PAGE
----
TTT stabilizes vision in advanced AMD-related CNV

March 15, 2005

Coronado, CA—Transpupillary thermotherapy (TTT) alone and combined with a single pretreatment intravitreal injection of triamcinolone acetonide 4 mg are similarly associated with vision stabilization over a 6-month follow-up period in eyes with large complicated choroidal neovascularization (CNV) secondary to age-related macular degeneration (AMD), reported Jans Fromow-Guerra, MD, PhD, at the annual meeting of the American Society of Retinal Specialists.

He presented the results from a randomized, prospective study comparing the two treatments in 26 eyes of 26 patients with CNV of any angiographic type (classic, minimally classic, or occult) that was ineligible for verteporfin (Visudyne, Novartis/QLT Inc.) photodynamic therapy. In both study groups, mean visual acuity was hand motion at baseline and remained at that level after 6 months.

However, while the two treatment groups were comparable with respect to several features at baseline, the TTT plus triamcinolone group had a larger mean lesion size compared with TTT-treated eyes (6.5 versus 3 MPS disc diameters) and included more eyes with presence of subretinal fluid (86% versus 56%).

"Considering that the combined treatment group had worse lesions at baseline, the results suggest there may be a benefit for using triamcinolone prior to TTT," said Dr. Fromow-Guerra, retina department, Asociacion Para Evitar la Ceguera en Mexico, Mexico City. "Further studies are needed to investigate that issue and to determine whether the vision stabilization observed in these eyes reflects the natural history of the disease or a benefit from treatment."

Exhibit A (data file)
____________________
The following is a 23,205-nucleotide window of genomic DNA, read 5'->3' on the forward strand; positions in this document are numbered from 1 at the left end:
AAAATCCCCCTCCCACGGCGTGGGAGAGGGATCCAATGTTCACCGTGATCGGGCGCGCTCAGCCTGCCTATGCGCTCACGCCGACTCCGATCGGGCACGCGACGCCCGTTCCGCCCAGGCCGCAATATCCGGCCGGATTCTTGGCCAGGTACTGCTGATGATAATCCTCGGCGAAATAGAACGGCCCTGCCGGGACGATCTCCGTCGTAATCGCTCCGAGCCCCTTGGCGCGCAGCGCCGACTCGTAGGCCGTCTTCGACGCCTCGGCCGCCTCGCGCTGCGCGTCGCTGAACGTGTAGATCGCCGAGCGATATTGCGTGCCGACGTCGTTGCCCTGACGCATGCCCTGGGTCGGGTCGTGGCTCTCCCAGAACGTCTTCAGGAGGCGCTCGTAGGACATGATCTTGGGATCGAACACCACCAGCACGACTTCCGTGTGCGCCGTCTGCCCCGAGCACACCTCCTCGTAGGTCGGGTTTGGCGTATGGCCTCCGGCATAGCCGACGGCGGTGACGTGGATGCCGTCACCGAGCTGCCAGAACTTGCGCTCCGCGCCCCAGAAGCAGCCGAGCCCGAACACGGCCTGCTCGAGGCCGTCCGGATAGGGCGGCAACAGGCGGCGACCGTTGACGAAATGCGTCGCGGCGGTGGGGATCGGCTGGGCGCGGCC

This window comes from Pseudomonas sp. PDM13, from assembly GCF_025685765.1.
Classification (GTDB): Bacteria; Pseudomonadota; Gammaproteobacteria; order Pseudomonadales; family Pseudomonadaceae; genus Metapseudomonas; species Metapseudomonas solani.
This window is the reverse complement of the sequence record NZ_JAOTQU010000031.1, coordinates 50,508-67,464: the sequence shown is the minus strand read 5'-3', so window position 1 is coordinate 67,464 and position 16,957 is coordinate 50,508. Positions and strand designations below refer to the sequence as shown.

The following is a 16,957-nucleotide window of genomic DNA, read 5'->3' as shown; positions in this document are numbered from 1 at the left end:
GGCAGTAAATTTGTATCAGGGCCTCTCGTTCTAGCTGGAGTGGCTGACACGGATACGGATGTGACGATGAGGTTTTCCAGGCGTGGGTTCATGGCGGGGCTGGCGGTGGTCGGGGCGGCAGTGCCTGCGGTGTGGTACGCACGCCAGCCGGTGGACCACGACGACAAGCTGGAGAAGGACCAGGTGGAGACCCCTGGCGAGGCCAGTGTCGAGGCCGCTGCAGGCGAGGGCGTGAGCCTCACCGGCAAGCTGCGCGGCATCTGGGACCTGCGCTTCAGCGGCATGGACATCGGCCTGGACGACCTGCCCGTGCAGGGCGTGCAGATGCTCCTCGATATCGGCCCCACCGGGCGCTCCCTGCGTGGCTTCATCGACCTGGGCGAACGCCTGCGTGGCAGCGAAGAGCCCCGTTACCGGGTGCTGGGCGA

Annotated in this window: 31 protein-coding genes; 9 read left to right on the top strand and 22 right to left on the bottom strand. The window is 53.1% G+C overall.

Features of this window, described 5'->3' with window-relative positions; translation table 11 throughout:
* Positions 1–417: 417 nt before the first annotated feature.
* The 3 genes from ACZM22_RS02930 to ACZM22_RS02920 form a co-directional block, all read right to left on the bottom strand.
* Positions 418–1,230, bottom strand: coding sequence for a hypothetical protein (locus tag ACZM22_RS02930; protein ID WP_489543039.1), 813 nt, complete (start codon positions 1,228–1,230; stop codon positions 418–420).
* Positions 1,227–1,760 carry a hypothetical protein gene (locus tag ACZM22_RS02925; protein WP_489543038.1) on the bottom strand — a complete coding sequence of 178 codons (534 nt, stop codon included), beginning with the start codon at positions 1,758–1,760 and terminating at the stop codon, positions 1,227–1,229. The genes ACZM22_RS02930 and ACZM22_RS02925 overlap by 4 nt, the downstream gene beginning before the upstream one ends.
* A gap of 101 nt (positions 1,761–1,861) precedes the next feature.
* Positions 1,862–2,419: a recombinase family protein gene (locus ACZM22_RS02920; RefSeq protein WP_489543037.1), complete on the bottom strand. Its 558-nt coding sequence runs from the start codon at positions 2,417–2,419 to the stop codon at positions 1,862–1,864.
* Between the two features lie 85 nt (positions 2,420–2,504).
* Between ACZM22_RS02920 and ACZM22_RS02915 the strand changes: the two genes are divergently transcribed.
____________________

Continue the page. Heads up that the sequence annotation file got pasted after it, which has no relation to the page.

In the study, 14 eyes underwent TTT alone and 12 eyes received an intravitreal injection of triamcinolone 7 days prior to TTT. TTT was performed with an 810-nm diode laser at the slit lamp using a variable spot size (1.2 to 3 mm) to cover 500 µm plus the longest diameter of the membrane. Depending on lesion size, power ranged from 300 to 700 mW; treatment duration was 60 seconds for membranes ≤5,400 µm and 90 seconds for larger lesions.

At baseline, the two study groups were similar with respect to mean age (~74 years), gender (~57% female), and time since the onset of diminished central visual acuity (~11 months).

Retina edema was present in 10 (71%) eyes in the TTT group and in seven (58%) of the eyes receiving combination treatment.

Although mean visual acuity levels remained unchanged at hand motion in both groups, the two treatments were each associated with a slight mean improvement in vision.

In the TTT group, there was a mean visual acuity gain of 0.73 lines (range, –2 to 5); visual acuity was stable in 72% of eyes and improved by >2 lines in 21%. The mean gain in visual acuity for eyes receiving the 0.50 lines (range, –3 to 3); 67% of eyes had stable acuity, and 16.5% benefited with a gain of >2 lines.

Results from the fluorescein angiography and OCT studies were assessed by an investigator unaware of treatment assignment.

After 6 months, membrane closure was observed in three (21%) eyes having TTT alone and in four (33%) eyes in the TTT plus triamcinolone group.

Reduction of macular thickness The OCT studies showed the triamcinolone treatment was beneficial for reducing macular thickness and subretinal fluid. Mean macular thickness was about 450 µm at baseline in both groups.

At 1 month post-treatment, mean macular thickness had increased to 516 µm in the TTT group but was reduced significantly to 430 µm in the combined treatment group.

Macular thickness remained unchanged in the TTT group at 3 months but returned to its baseline level in the TTT plus triamcinolone group.

During follow-up, the proportion of eyes with subretinal fluid increased in the TTT group to reach 67% at 3 months, whereas in the TTT plus triamcinolone group, only 50% of eyes had evidence of subretinal fluid on OCT at 3 months post-treatment.